The Nez PercÃÂ©, or Nimi'ipuu as they called themselves, lived in present-day Oregon, Washington, and Idaho. They traveled in small groups seasonally with deep canyons cut by the Snake, Clearwater, and Salmon rivers. Their original territory was 17 million acres, but today they live in a tiny reservation in north-central Idaho.
The Nimi'ipuu used many animals. Fish, bison, deer, elk, moose, bear, ducks, and geese were hunted for food. They were fond of the Appaloosa horses and raised them beautifully. Horses were important to the Nimi'ipuu for transportation and mobility.
The weapons of the Nimi'ipuu have stayed the same for almost 2,000 years. In 3,000 B.C., the atlatl, or throwing stone as they called it, came into use. 2,000 years later, the bow and arrow came into use, but did not become more popular than the atlatl until A.D. 700.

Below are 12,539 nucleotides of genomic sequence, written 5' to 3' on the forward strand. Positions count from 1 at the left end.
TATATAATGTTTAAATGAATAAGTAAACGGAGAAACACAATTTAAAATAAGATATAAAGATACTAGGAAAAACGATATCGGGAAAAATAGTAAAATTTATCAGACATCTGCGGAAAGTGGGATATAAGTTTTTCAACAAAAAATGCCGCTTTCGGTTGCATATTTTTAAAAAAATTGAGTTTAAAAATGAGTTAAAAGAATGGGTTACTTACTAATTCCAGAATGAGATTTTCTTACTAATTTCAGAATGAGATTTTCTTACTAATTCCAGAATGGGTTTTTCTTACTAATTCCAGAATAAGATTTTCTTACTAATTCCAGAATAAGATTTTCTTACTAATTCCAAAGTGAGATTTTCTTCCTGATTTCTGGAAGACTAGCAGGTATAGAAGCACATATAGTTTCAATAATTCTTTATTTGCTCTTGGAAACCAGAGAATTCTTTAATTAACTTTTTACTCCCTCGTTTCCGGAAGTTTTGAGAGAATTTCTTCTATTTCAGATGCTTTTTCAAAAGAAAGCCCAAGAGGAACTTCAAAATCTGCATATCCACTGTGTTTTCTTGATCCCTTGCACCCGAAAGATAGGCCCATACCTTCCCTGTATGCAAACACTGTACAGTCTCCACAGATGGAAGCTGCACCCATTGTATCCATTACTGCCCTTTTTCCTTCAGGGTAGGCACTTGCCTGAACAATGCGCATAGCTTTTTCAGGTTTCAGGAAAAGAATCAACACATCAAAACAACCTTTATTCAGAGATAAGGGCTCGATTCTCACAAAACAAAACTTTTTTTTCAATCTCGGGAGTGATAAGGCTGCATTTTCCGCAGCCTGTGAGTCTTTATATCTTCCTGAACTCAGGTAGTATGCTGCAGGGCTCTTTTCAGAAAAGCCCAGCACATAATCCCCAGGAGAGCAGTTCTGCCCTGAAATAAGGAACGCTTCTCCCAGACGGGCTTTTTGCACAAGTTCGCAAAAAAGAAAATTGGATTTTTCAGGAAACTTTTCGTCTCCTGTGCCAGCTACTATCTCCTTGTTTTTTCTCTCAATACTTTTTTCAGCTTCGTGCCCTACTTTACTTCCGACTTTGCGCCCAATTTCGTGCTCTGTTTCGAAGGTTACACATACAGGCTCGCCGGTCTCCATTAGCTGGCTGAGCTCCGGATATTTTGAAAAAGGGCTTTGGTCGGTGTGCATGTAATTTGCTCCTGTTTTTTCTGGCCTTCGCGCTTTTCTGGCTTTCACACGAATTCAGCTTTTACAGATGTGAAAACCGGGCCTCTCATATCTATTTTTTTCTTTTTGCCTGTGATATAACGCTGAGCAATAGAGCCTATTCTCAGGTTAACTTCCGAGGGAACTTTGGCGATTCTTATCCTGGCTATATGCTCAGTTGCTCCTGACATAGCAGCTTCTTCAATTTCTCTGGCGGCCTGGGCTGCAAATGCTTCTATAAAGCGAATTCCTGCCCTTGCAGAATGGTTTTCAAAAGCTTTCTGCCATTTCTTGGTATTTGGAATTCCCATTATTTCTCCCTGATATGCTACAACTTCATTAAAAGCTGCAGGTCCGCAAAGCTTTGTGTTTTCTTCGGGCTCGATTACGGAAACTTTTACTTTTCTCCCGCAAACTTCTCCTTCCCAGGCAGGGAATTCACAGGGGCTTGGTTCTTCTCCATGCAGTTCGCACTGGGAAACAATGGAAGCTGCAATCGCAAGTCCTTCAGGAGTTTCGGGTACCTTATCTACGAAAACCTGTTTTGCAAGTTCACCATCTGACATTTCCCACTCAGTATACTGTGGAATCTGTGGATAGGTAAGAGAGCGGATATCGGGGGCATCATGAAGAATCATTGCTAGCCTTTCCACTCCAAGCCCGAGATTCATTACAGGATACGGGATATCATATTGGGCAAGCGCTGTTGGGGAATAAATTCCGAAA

The women of the Nimi'ipuu were very important to the tribe.
During battle, they provided food, water, clothing, and fresh horses for the men. During peaceful times, they dug shelter pits, took care of the wounded, buried the dead, set up and took down camp, prepared the food, got wood and water, kept fires going, dried the meat, and were midwives to the women giving birth. Clearly, the women of the Nimi'ipuu were completely indispensable!
The children of the Nimi'ipuu had many chores, but they always found time to play. Since there were no pre-manufactured toys for them to play with, they invented games with easy to find objects. Pinecone throwing and catching games were very popular.
When the settlers came to the west, the Nimi'ipuu tried to maintain peace by giving land freely to the settlers, but that was to no avail. More and more settlers wanted to take the Nimi'ipuu's land. The Nimi'ipuu signed treaty after...